Joakim Larsson, world-leading researcher in antibiotic resistance, will be the first to receive the new major Prize for outstanding research communication of SEK 100,000. The prize has been established by The Hamrin Foundation and Örebro University.
“Very funny! I have spent many years on research communication, so such an appreciation for that part of the work is very nice”, says Joakim Larsson, professor of environmental pharmacology at the University of Gothenburg.
The jury’s reasoning reads:
“Joakim Larsson’s study on large releases of antibiotics from pharmaceutical manufacturing in India became world news. Since then, he has skillfully communicated his research to important target groups, not least decision makers both in Sweden and internationally.
Antibiotic releases are a threat to global health and Joakim Larsson’s long-term commitment to research communication has led to concrete changes.”
“Joakim Larsson has successfully reached out with his research communication and the importance of communicating research has become very clear. That the communication led to concrete results that influence how we must act globally is something to be inspired by in other research areas. We look forward to continuing to see how Joakim Larsson’s way of working with communication can inspire others in academia”, says Lovisa Hamrin, chairman of The Hamrin Foundation.
A total of 66 nominations have been submitted to the jury for the two prizes awarded this year.
“I am impressed by all the good proposals that have come in. There has been fierce competition and we have seen many examples of how skilled communication has meant that research has been able to be of great benefit to society”, says Johan Schnürer, Vice-Chancellor at Örebro University.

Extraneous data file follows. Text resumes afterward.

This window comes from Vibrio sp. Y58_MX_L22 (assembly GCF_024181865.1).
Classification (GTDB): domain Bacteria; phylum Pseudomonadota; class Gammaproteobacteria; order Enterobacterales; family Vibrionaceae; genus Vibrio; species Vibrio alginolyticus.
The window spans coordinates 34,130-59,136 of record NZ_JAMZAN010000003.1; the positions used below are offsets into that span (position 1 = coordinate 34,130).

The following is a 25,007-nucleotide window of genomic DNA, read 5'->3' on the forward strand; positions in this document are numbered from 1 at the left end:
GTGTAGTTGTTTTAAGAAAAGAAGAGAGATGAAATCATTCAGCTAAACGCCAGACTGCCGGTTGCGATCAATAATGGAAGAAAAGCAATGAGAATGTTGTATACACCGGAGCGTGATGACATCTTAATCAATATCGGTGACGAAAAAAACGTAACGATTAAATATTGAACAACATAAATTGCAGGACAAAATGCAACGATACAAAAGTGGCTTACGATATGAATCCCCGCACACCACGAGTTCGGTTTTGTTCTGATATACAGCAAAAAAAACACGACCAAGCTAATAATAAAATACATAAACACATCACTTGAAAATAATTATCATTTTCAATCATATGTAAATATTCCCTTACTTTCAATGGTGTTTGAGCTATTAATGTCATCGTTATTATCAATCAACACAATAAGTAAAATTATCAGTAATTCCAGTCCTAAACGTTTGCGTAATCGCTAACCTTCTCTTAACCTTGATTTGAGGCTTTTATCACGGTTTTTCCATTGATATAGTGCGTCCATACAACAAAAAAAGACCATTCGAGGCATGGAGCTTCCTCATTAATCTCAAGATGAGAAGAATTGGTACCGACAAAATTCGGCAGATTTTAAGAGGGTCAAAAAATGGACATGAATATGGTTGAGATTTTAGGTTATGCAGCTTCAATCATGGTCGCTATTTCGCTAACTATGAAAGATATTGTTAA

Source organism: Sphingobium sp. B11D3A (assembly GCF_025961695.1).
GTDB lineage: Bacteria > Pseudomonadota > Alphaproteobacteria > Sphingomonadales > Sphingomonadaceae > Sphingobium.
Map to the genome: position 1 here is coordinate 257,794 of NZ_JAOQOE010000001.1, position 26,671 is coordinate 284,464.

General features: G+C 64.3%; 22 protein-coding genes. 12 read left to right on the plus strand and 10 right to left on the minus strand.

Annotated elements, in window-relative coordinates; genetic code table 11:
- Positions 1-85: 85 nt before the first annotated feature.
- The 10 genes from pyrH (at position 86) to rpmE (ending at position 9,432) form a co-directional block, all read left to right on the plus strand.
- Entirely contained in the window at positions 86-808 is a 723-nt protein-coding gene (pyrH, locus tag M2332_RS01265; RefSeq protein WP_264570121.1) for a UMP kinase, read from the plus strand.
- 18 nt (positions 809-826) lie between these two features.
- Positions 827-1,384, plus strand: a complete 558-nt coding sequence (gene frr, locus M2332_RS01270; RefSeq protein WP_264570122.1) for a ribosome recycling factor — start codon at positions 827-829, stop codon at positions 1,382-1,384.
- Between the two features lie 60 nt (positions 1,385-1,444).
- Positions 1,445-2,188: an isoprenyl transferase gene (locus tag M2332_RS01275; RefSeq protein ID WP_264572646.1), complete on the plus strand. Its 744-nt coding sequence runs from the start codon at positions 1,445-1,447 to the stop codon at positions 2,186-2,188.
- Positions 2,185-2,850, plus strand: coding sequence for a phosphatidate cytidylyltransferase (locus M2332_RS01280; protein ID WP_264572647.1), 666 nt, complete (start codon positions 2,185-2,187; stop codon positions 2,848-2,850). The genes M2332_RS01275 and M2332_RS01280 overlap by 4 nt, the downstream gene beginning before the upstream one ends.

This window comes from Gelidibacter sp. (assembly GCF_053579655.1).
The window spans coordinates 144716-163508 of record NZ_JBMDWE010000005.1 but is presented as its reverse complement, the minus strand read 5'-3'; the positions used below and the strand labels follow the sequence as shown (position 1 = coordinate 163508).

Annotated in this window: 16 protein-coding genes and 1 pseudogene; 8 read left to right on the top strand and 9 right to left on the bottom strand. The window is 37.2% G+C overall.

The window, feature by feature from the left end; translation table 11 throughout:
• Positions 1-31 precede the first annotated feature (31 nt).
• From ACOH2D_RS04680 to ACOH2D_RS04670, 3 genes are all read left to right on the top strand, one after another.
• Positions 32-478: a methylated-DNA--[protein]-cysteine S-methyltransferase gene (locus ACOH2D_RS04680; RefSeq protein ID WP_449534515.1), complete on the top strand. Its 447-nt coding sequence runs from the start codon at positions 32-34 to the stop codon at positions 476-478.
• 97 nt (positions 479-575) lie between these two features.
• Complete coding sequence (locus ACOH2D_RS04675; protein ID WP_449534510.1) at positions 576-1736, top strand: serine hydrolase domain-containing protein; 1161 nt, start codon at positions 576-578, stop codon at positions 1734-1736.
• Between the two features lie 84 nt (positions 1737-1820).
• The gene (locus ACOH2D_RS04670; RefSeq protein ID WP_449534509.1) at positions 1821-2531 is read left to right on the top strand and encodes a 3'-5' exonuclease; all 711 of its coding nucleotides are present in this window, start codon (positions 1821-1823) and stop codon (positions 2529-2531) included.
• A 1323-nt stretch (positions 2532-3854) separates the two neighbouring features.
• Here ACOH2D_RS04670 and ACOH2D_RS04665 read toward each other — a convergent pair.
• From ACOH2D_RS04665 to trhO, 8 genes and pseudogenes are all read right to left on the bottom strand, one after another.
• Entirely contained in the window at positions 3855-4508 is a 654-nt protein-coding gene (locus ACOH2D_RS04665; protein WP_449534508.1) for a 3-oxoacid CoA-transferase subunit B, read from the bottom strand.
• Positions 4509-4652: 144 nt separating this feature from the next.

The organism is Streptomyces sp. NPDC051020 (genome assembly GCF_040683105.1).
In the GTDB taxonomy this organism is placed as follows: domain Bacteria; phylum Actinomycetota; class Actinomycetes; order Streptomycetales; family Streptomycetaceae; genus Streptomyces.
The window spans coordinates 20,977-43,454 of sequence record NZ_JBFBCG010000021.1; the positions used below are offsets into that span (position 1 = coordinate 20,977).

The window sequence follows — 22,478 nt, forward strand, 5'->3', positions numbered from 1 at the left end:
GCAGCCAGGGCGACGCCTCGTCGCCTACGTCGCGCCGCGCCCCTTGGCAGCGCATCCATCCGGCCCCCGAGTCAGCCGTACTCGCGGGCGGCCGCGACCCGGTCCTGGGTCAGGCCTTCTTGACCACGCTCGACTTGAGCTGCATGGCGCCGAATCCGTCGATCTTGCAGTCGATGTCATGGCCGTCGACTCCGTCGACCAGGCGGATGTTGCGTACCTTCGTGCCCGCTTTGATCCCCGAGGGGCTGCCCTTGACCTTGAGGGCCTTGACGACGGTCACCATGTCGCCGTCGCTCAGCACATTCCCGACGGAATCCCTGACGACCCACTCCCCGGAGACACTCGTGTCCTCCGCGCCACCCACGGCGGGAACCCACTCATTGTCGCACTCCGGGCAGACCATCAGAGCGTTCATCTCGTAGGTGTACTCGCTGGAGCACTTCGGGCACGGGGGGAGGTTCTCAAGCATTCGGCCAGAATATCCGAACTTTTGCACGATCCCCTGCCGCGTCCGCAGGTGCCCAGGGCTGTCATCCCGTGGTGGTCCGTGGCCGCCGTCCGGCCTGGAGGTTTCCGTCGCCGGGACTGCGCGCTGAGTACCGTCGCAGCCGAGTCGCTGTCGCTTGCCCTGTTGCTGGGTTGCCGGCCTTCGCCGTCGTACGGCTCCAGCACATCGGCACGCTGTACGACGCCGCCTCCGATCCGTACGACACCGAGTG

The second prize for outstanding research communication is SEK 50,000 and goes to a researcher or PhD student at Örebro University. The prize is awarded to medical doctor Anna Duberg, who has communicated her research on dance for health so that the new knowledge is now applied across the country.
The jury’s reasoning: “Anna Duberg has successfully spread new knowledge and put her research into practice on a large scale. With a strong commitment, she has, on a scientific basis, helped young girls feel better through undemanding dance.
Through effective communication to the media, schools, business, royalty and above all teenagers, the method for increased health has now reached close to 200 locations in the country.”
“It has been important for me to reach out because there is a great need. Not a single young person should have to think that nothing can be done to make them feel better”, says Anna Duberg.
The jury includes the Vice-Chancellor at Örebro University, chairman of The Hamrin Foundation, the general secretary for Science & Public Affairs and the head of communications at Örebro University.
The prizes will be awarded in connection with Örebro University’s academic celebration on May 6.
The Hamrin Foundation
The Hamrin Foundation creates interdisciplinary projects that move society, academia and business. The foundation invests in research and development projects within, among other things, media and important social issues.
The Hamrin Foundation was founded in 1986 in Småland. Since 1988, The Hamrin Foundation has invested approximately SEK 320 million in research.
Today, 122 professors, 800 teachers and researchers and 490 doctoral students are connected to eight departments and three faculties at Örebro University.
Örebro University is in the range 401 to 500 in Times Higher Education’s ranking of the world’s best universities. On the list of scientific citations, the university ranks third in Sweden, after Karolinska Institutet and the University of Gothenburg.